|Posted by Christie V Powell on May 11, 2019 at 5:05 PM||comments (0)|
This is the opening of "The Spectra United" from Brian's point of view.
Brian's aching back rested against a hard wooden floor. Griffin’s body was draped awkwardly across his chest, unnaturally still. Brian wasn’t sure if his brother was awake or not until he heard his mind-voice. Morning. He’ll be here soon.
‘He’ meant Captain Berk, their Lectran captor. Maybe he won’t talk today, Brian answered.
He always talks.
Brian couldn’t argue. The captain came every morning as their paralysis wore off. He’d let them eat and move around for a few minutes, controlling then with electric shocks, before shoving drugs down their throats. Then he’d sit and gloat. The boys were only alive because they were bait. Sooner or later, the princesses would come for them. The captain detailed the treatment the girls would get when they were caught: drugged, helpless, and immobile in the soldiers' power. No wonder Glen had escaped instead of trying to free the brothers. He had to warn the girls away.
Footsteps interrupted the stillness. They were too soft for Berk, who wore boots. Keita, no! Brian sent her. Who else would enter a splintery attic barefoot? The footsteps didn’t falter. Keita, I mean it! It’s a trap. Get out of here!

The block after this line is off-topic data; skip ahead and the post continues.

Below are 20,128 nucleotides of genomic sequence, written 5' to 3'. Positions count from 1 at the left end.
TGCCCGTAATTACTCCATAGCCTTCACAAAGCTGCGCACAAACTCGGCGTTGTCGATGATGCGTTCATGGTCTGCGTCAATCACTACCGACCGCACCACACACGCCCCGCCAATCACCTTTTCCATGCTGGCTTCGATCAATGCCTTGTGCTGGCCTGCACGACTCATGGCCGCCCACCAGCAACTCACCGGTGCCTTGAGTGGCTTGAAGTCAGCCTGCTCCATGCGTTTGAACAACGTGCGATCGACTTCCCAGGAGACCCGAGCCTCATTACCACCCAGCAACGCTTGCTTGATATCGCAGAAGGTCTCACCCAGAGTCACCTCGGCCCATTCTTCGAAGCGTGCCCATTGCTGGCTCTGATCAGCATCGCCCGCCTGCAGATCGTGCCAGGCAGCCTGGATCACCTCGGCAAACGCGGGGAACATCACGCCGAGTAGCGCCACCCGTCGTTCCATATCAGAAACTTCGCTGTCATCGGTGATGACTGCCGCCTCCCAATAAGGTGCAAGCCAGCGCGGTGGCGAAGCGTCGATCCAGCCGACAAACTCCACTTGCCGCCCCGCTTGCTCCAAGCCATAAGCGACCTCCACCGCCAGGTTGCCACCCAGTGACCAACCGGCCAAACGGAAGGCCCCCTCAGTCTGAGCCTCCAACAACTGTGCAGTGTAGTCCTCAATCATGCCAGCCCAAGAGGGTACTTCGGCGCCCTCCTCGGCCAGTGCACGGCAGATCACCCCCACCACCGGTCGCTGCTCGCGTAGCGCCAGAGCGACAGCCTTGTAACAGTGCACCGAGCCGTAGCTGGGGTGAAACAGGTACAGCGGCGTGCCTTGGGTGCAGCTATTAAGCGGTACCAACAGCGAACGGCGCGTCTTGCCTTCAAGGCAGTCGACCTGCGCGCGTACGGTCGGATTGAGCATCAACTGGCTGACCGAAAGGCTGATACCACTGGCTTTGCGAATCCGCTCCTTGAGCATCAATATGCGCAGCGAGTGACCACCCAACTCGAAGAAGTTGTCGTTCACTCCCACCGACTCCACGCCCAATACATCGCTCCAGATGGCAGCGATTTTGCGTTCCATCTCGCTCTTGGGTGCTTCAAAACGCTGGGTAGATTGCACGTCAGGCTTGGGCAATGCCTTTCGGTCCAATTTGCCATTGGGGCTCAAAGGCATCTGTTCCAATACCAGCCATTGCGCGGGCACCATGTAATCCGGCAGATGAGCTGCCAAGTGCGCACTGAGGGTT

She can’t hear you, Griffin sent him, and you’re giving me a headache.
A small hand touched his forehead. His body tingled, and Brian tried to force his voice to work. He couldn’t move yet, but her touch was negating the drugs. Any minute now. Any minute...
A crash broke the stillness. The hand withdrew. “Nice try, Princess,” Captain Berk’s voice said.
Brian forced his eyes open but saw nothing but the dusty rafters—his neck wouldn’t move. The vibrations in the floor beneath him told him she was fighting back. What was she doing?
“Not much of a fighter, are you?” Captain Berk taunted.
Something popped. Keita cried out. Brian thrashed and finally, finally, his body responded. He climbed to his feet. Keita was lying against a broken wall, unmoving. Captain Berk moved toward her, unhurried, confident with every footfall. Brian lunged. Captain Berk was caught off guard. Instinctively he ducked Brian’s charge, but the motion drew him near the hole in the wall. Brian’s shoulder caught the man’s chest. He staggered backward, lost his footing, and fell. They were higher up than Brian realized, for the man’s scream took a long time to cut off.